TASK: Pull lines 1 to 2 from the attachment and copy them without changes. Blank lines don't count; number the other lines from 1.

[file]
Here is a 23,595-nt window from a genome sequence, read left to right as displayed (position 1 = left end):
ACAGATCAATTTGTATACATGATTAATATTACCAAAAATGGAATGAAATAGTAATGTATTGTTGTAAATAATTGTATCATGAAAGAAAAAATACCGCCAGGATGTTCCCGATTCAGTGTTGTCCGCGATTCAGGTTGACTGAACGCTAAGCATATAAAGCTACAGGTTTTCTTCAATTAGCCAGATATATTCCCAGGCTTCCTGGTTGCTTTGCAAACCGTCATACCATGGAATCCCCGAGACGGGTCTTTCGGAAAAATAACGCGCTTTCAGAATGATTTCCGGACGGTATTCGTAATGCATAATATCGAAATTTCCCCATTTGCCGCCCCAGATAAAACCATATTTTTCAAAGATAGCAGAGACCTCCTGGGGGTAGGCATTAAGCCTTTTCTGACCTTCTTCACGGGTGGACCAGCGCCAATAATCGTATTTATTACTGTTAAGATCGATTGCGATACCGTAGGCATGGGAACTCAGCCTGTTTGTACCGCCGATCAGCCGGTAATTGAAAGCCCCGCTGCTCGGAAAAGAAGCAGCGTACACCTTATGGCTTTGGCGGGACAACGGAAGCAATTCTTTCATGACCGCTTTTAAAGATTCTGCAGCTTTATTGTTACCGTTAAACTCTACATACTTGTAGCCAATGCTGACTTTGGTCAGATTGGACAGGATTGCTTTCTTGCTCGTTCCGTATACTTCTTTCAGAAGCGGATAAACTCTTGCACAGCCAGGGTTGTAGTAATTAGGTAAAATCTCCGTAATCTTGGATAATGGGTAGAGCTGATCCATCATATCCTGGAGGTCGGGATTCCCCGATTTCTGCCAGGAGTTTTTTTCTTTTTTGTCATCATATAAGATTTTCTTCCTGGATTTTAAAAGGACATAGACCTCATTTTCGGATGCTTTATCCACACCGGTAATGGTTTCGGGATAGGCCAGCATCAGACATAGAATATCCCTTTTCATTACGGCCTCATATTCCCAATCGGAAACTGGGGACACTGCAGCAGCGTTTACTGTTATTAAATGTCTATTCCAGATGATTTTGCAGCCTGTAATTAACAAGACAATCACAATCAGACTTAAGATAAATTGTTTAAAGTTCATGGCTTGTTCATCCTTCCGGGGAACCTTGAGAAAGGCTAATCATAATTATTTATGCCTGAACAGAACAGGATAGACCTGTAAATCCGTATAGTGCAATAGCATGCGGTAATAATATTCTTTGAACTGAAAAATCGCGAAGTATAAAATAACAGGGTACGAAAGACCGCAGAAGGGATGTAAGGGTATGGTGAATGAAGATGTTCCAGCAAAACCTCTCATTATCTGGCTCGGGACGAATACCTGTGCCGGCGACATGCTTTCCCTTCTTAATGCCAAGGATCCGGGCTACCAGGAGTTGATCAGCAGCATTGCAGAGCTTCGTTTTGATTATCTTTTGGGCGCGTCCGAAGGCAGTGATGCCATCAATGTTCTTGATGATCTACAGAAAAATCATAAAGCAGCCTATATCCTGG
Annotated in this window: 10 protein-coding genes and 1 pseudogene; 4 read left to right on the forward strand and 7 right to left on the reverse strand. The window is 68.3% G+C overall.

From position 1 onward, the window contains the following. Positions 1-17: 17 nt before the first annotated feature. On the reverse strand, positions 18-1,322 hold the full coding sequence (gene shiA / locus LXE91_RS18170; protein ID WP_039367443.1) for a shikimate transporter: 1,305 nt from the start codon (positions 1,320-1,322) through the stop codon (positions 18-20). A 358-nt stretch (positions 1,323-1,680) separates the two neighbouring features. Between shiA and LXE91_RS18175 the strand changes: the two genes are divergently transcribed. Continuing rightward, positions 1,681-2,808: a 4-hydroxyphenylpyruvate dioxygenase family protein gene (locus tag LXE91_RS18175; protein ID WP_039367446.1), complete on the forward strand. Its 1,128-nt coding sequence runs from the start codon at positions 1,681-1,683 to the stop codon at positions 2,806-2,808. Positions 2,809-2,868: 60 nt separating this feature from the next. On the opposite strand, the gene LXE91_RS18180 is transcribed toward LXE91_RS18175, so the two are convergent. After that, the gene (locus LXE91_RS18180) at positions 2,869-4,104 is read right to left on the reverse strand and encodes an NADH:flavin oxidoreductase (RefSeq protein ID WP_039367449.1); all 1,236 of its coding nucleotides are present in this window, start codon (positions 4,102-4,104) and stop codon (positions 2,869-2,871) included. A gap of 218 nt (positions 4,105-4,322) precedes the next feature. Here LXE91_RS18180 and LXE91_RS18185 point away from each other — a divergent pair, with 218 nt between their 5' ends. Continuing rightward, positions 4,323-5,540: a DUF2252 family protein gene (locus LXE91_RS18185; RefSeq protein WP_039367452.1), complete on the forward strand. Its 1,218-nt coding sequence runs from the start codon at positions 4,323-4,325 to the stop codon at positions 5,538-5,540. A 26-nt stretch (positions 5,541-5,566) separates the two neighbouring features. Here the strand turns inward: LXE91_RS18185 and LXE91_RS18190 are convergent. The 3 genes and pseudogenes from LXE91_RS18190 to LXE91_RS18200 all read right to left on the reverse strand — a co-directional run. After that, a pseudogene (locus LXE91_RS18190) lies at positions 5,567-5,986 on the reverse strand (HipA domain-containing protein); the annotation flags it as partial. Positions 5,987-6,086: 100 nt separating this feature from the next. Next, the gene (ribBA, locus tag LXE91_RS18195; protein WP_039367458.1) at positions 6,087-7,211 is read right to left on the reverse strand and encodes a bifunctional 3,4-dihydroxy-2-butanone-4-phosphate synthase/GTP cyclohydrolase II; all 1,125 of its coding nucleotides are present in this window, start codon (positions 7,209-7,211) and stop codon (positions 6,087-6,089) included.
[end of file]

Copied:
Here is a 23,595-nt window from a genome sequence, read left to right as displayed (position 1 = left end):
ACAGATCAATTTGTATACATGATTAATATTACCAAAAATGGAATGAAATAGTAATGTATTGTTGTAAATAATTGTATCATGAAAGAAAAAATACCGCCAGGATGTTCCCGATTCAGTGTTGTCCGCGATTCAGGTTGACTGAACGCTAAGCATATAAAGCTACAGGTTTTCTTCAATTAGCCAGATATATTCCCAGGCTTCCTGGTTGCTTTGCAAACCGTCATACCATGGAATCCCCGAGACGGGTCTTTCGGAAAAATAACGCGCTTTCAGAATGATTTCCGGACGGTATTCGTAATGCATAATATCGAAATTTCCCCATTTGCCGCCCCAGATAAAACCATATTTTTCAAAGATAGCAGAGACCTCCTGGGGGTAGGCATTAAGCCTTTTCTGACCTTCTTCACGGGTGGACCAGCGCCAATAATCGTATTTATTACTGTTAAGATCGATTGCGATACCGTAGGCATGGGAACTCAGCCTGTTTGTACCGCCGATCAGCCGGTAATTGAAAGCCCCGCTGCTCGGAAAAGAAGCAGCGTACACCTTATGGCTTTGGCGGGACAACGGAAGCAATTCTTTCATGACCGCTTTTAAAGATTCTGCAGCTTTATTGTTACCGTTAAACTCTACATACTTGTAGCCAATGCTGACTTTGGTCAGATTGGACAGGATTGCTTTCTTGCTCGTTCCGTATACTTCTTTCAGAAGCGGATAAACTCTTGCACAGCCAGGGTTGTAGTAATTAGGTAAAATCTCCGTAATCTTGGATAATGGGTAGAGCTGATCCATCATATCCTGGAGGTCGGGATTCCCCGATTTCTGCCAGGAGTTTTTTTCTTTTTTGTCATCATATAAGATTTTCTTCCTGGATTTTAAAAGGACATAGACCTCATTTTCGGATGCTTTATCCACACCGGTAATGGTTTCGGGATAGGCCAGCATCAGACATAGAATATCCCTTTTCATTACGGCCTCATATTCCCAATCGGAAACTGGGGACACTGCAGCAGCGTTTACTGTTATTAAATGTCTATTCCAGATGATTTTGCAGCCTGTAATTAACAAGACAATCACAATCAGACTTAAGATAAATTGTTTAAAGTTCATGGCTTGTTCATCCTTCCGGGGAACCTTGAGAAAGGCTAATCATAATTATTTATGCCTGAACAGAACAGGATAGACCTGTAAATCCGTATAGTGCAATAGCATGCGGTAATAATATTCTTTGAACTGAAAAATCGCGAAGTATAAAATAACAGGGTACGAAAGACCGCAGAAGGGATGTAAGGGTATGGTGAATGAAGATGTTCCAGCAAAACCTCTCATTATCTGGCTCGGGACGAATACCTGTGCCGGCGACATGCTTTCCCTTCTTAATGCCAAGGATCCGGGCTACCAGGAGTTGATCAGCAGCATTGCAGAGCTTCGTTTTGATTATCTTTTGGGCGCGTCCGAAGGCAGTGATGCCATCAATGTTCTTGATGATCTACAGAAAAATCATAAAGCAGCCTATATCCTGG